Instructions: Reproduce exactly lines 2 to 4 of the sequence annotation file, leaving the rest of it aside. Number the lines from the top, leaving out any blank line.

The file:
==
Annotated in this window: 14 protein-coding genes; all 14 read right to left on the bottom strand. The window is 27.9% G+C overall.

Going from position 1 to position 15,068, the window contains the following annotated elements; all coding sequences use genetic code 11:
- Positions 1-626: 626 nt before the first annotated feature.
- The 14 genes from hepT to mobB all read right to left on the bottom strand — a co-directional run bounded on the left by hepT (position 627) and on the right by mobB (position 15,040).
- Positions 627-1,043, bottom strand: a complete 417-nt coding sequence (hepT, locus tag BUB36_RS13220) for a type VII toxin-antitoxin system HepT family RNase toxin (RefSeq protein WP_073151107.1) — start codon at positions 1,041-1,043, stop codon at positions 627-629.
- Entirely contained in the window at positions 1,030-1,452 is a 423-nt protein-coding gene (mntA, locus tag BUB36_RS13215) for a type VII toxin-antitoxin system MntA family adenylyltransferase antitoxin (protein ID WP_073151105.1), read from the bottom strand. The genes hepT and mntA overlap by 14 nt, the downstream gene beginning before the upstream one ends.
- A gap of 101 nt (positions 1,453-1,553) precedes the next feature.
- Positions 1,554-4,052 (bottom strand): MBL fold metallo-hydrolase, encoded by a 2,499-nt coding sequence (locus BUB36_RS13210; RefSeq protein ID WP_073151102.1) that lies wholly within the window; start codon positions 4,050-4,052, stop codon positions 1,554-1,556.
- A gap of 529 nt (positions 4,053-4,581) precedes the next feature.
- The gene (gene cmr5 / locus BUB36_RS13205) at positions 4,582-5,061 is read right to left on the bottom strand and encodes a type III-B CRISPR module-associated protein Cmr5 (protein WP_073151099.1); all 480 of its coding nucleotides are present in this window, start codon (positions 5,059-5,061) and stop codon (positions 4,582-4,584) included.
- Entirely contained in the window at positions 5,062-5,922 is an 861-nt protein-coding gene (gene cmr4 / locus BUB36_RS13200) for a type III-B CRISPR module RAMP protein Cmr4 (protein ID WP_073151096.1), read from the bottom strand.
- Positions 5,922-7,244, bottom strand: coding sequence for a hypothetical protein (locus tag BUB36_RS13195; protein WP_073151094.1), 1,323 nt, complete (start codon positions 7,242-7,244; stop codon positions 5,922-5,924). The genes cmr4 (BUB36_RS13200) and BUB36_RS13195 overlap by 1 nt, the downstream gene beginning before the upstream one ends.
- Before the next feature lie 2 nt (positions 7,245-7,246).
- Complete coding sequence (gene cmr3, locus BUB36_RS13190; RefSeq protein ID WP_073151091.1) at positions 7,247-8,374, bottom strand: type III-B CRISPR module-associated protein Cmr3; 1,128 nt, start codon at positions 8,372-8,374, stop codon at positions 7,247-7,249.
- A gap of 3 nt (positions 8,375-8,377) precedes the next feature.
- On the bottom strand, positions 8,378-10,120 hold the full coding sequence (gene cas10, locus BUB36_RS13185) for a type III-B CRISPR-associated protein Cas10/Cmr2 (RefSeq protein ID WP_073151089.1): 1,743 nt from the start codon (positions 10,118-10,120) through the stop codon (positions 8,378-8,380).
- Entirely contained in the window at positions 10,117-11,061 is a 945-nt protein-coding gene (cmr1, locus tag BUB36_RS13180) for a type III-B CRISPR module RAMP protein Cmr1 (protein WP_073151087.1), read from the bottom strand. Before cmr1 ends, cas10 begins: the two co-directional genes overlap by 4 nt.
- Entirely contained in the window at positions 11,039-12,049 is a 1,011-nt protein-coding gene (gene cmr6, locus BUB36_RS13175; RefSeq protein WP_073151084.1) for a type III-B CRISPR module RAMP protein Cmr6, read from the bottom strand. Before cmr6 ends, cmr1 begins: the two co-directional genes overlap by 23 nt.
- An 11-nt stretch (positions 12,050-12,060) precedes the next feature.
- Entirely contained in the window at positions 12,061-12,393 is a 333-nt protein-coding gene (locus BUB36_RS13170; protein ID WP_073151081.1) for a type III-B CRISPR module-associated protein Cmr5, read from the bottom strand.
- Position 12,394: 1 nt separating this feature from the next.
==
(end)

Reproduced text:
Going from position 1 to position 15,068, the window contains the following annotated elements; all coding sequences use genetic code 11:
- Positions 1-626: 626 nt before the first annotated feature.
- The 14 genes from hepT to mobB all read right to left on the bottom strand — a co-directional run bounded on the left by hepT (position 627) and on the right by mobB (position 15,040).